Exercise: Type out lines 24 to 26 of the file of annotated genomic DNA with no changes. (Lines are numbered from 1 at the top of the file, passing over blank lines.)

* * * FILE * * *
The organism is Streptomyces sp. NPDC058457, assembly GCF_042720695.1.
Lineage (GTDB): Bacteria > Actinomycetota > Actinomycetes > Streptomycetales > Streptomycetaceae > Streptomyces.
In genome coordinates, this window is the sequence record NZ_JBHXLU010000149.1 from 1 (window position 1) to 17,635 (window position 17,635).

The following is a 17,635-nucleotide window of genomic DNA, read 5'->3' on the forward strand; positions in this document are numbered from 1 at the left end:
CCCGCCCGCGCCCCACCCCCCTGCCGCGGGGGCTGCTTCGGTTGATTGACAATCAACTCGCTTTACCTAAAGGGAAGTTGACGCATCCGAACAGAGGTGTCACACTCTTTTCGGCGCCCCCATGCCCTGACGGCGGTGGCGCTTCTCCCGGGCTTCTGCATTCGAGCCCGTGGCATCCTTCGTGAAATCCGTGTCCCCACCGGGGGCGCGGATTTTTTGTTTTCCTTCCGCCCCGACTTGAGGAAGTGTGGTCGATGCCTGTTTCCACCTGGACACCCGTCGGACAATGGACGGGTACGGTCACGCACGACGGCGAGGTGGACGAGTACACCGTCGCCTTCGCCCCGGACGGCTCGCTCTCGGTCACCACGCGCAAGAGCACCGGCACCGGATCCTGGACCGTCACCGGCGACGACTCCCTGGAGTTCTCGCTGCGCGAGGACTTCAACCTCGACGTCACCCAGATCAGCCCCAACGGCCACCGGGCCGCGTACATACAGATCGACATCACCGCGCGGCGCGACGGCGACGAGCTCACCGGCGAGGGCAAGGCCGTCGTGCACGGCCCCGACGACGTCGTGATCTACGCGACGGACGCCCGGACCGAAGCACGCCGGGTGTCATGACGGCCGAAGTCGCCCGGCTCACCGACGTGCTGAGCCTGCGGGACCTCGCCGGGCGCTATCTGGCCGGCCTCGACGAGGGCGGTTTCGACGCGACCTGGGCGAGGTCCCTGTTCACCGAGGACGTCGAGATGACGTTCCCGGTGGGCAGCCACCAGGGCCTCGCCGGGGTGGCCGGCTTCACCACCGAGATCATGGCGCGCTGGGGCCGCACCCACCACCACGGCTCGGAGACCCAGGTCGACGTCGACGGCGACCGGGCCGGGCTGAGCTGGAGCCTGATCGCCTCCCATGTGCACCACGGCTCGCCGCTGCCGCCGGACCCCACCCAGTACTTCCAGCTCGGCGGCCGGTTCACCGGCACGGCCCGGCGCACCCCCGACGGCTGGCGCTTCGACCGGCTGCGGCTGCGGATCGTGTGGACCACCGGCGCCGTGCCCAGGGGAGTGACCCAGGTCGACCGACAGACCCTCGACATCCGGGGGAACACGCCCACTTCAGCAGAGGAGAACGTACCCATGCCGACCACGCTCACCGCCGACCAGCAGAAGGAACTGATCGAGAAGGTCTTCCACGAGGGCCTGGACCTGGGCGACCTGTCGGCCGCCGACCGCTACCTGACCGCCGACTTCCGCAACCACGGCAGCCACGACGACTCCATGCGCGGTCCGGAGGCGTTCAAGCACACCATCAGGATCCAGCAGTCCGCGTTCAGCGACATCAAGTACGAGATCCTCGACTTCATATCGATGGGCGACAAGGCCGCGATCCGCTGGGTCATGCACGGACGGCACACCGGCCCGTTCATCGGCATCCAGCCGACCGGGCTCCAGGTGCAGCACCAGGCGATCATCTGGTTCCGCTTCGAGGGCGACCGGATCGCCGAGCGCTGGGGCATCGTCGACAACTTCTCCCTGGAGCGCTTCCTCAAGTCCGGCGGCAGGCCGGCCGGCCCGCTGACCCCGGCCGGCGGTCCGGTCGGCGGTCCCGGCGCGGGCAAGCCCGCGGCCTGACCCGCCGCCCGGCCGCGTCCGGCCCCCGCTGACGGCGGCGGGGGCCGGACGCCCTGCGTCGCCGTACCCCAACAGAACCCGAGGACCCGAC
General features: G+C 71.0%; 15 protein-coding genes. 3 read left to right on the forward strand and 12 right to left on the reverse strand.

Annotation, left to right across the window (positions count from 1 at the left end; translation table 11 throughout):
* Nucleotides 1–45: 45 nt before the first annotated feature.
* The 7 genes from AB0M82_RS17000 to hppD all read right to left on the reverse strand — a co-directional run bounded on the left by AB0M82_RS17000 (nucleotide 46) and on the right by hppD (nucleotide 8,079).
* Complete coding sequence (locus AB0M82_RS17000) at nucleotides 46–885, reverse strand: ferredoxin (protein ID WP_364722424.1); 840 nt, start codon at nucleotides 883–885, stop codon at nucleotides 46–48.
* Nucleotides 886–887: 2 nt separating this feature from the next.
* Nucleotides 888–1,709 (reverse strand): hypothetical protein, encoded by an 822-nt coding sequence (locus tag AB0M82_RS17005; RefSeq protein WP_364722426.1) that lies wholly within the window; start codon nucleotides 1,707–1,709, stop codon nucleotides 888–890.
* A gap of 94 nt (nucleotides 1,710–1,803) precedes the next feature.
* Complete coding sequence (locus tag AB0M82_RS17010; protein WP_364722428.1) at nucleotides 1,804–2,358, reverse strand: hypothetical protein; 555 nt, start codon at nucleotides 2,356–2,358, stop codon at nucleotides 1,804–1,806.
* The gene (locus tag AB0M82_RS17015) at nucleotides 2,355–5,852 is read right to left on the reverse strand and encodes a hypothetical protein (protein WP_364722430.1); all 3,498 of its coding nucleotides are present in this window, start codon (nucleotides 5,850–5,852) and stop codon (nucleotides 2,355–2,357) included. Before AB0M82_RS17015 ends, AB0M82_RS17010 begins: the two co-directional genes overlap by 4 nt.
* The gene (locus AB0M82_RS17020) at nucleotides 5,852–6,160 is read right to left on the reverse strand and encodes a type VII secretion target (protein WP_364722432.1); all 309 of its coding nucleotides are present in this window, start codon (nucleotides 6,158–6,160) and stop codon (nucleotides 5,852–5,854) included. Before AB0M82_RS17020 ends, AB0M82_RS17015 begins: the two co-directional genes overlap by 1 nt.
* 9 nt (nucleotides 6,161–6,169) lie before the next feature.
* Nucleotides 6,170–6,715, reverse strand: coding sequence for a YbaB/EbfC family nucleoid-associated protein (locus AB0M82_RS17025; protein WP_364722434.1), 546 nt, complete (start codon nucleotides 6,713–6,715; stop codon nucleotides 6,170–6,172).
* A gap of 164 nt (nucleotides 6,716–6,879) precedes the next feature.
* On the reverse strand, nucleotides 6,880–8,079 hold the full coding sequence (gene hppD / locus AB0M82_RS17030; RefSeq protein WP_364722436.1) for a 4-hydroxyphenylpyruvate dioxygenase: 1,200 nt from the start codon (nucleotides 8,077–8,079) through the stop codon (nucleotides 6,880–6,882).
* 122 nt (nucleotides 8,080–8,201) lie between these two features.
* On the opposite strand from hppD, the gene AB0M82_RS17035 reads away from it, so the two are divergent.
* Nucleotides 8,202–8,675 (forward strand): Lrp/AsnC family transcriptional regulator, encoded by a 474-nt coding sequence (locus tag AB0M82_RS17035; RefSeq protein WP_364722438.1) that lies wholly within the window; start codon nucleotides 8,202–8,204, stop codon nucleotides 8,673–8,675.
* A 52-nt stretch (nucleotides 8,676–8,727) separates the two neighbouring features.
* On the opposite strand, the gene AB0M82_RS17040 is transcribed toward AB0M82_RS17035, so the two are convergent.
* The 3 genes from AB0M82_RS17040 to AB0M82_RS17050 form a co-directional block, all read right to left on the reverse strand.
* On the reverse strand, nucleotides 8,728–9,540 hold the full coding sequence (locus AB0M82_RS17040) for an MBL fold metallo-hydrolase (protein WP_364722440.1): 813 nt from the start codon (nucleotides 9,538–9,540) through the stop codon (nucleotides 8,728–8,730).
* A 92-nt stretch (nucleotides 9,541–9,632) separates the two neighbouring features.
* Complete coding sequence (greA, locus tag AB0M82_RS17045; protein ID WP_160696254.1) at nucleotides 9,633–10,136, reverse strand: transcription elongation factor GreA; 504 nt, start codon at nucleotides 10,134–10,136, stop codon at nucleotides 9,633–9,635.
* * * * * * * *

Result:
* A 52-nt stretch (nucleotides 8,676–8,727) separates the two neighbouring features.
* On the opposite strand, the gene AB0M82_RS17040 is transcribed toward AB0M82_RS17035, so the two are convergent.
* The 3 genes from AB0M82_RS17040 to AB0M82_RS17050 form a co-directional block, all read right to left on the reverse strand.